With such dimensioning, the crank webs which are required in prior art reciprocating engines and which are disposed on both sides of the circular cam discs become unnecessary so that the overall axial length of the crankshaft can be kept short. The circular cam discs can follow one another axially and substantially directly, the material cross-section in the area of the overlap of the circular cam discs also being adequately dimensioned for the transmission of high radial forces.

In order to be able to accommodate comparatively high piston forces, the largest possible bearing circle diameter of the circular cam discs is sought. Surprisingly, it has been found that during rotary driving of the cylinder rotor, for example by reason of the moment of inertia of the rotating cylinder rotor, becomes self-locking if the bearing circle diameter is increased beyond specific limits. By virtue of the toggle-lever action of the circular cam discs guided in the bearing apertures of the piston rods, each of the pairs of pistons, under a driving loading from the cylinder rotor, has a cylinder rotor angular range within which self-locking would occur if it were not followed up by the positive guidance of the two other pairs of pistons. The bearing circle diameter of the circular cam discs is therefore, according to the invention, of such small dimensions that the self-locking angular range of each individual pair of pistons in relation to the rotation of the cylinder rotor, is in each case somewhat smaller than 60°. The choice of the dimensions depends upon the coefficient of friction of the eccentric bearing and of the piston in the cylinder and on the eccentricity of the eccentric bearing. Within the framework of the invention, therefore, the self-locking of in each case one individual pair of pistons is taken into account intentionally and dimensioning of the eccentric bearing ensures that the self-locking angle ranges of two pairs of pistons cannot overlap which would lead to a complete shut-down of the reciprocating engine. The self-locking effect is according to the invention avoided if the ratio of the bearing circle radius of, the circular cam discs to their eccentricity expediently less than 4 and preferably less than 3.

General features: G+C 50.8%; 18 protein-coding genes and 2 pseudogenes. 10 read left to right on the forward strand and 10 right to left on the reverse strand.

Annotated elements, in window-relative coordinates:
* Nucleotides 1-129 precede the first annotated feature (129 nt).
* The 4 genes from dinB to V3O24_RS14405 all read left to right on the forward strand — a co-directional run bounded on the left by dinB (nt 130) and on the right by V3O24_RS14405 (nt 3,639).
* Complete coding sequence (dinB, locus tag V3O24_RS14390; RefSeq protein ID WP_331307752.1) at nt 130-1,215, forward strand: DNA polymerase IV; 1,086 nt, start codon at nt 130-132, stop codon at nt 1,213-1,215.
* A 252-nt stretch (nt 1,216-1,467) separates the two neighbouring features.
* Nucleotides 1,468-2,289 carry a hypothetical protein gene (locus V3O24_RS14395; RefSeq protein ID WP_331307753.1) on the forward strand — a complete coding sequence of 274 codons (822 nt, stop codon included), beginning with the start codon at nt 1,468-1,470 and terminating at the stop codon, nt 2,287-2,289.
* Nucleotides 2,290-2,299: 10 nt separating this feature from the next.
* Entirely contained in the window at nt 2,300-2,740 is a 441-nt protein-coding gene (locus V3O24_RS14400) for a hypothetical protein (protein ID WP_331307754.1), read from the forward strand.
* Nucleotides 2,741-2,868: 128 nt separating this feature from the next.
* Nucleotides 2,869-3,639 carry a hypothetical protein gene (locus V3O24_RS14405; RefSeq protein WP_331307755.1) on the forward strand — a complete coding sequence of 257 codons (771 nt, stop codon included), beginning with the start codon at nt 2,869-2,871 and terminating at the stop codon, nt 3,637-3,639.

In order to minimize the bearing friction on the eccentric bearings, they are ideally constructed as needle bearings. The needle bearing of the middle cam disc and thus also the middle piston rod can, by virtue of the minimal axial dimension of the crank shaft, be pulled over the outer circular cam discs in an undivided state. In a preferred development, the working surfaces are formed directly by the bearing aperture, undivided in the peripheral direction, and by the periphery of the circular cam disc.

For use as an internal combustion engine, the cylinders are charged with fuel-air mixture one after another in the region of their radially outer dead centre position which, at least as far as the fresh air fraction is concerned, is preferably compressed via a precedent compressor. It has been found that the combustion chamber can be more satisfactorily filled with pre-compressed mixture if a small amount of dead space is taken into account in the radially outer dead point position of the piston and if the gas inlet aperture through which the pre-compressed mixture is fed, is so disposed that the volume of dead space can be filled with mixture even before the piston has reached the radially outer dead centre position. The volume of dead space can be made available by a radial over-dimensioning of the cylinder. The increase in the radial dimensions of the cylinder rotor can however be avoided if instead at least one depression is provided in the crown of the piston.